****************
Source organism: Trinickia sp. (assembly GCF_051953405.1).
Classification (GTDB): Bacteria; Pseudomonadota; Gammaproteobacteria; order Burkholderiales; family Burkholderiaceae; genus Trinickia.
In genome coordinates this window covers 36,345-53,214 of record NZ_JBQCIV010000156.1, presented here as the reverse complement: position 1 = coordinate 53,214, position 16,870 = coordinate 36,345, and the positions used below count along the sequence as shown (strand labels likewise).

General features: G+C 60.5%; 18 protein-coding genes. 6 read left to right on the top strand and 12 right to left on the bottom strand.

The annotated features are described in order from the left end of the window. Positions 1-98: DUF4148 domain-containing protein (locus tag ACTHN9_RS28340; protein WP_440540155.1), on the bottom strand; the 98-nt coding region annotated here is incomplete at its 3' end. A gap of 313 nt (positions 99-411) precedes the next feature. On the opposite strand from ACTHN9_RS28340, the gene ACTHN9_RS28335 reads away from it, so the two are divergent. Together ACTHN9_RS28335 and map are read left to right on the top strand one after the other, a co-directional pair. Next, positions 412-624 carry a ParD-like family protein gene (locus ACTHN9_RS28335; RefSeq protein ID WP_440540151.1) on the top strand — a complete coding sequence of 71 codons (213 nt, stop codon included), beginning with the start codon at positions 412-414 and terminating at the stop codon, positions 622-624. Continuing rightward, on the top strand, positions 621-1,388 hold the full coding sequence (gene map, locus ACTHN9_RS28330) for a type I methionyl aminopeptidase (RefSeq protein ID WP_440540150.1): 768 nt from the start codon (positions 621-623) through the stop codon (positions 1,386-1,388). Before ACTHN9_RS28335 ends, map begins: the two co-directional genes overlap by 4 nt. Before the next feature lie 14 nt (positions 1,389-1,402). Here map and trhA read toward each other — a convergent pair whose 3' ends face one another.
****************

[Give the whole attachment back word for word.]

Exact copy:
Source organism: Trinickia sp. (assembly GCF_051953405.1).
Classification (GTDB): Bacteria; Pseudomonadota; Gammaproteobacteria; order Burkholderiales; family Burkholderiaceae; genus Trinickia.
In genome coordinates this window covers 36,345-53,214 of record NZ_JBQCIV010000156.1, presented here as the reverse complement: position 1 = coordinate 53,214, position 16,870 = coordinate 36,345, and the positions used below count along the sequence as shown (strand labels likewise).

General features: G+C 60.5%; 18 protein-coding genes. 6 read left to right on the top strand and 12 right to left on the bottom strand.

The annotated features are described in order from the left end of the window. Positions 1-98: DUF4148 domain-containing protein (locus tag ACTHN9_RS28340; protein WP_440540155.1), on the bottom strand; the 98-nt coding region annotated here is incomplete at its 3' end. A gap of 313 nt (positions 99-411) precedes the next feature. On the opposite strand from ACTHN9_RS28340, the gene ACTHN9_RS28335 reads away from it, so the two are divergent. Together ACTHN9_RS28335 and map are read left to right on the top strand one after the other, a co-directional pair. Next, positions 412-624 carry a ParD-like family protein gene (locus ACTHN9_RS28335; RefSeq protein ID WP_440540151.1) on the top strand — a complete coding sequence of 71 codons (213 nt, stop codon included), beginning with the start codon at positions 412-414 and terminating at the stop codon, positions 622-624. Continuing rightward, on the top strand, positions 621-1,388 hold the full coding sequence (gene map, locus ACTHN9_RS28330) for a type I methionyl aminopeptidase (RefSeq protein ID WP_440540150.1): 768 nt from the start codon (positions 621-623) through the stop codon (positions 1,386-1,388). Before ACTHN9_RS28335 ends, map begins: the two co-directional genes overlap by 4 nt. Before the next feature lie 14 nt (positions 1,389-1,402). Here map and trhA read toward each other — a convergent pair whose 3' ends face one another.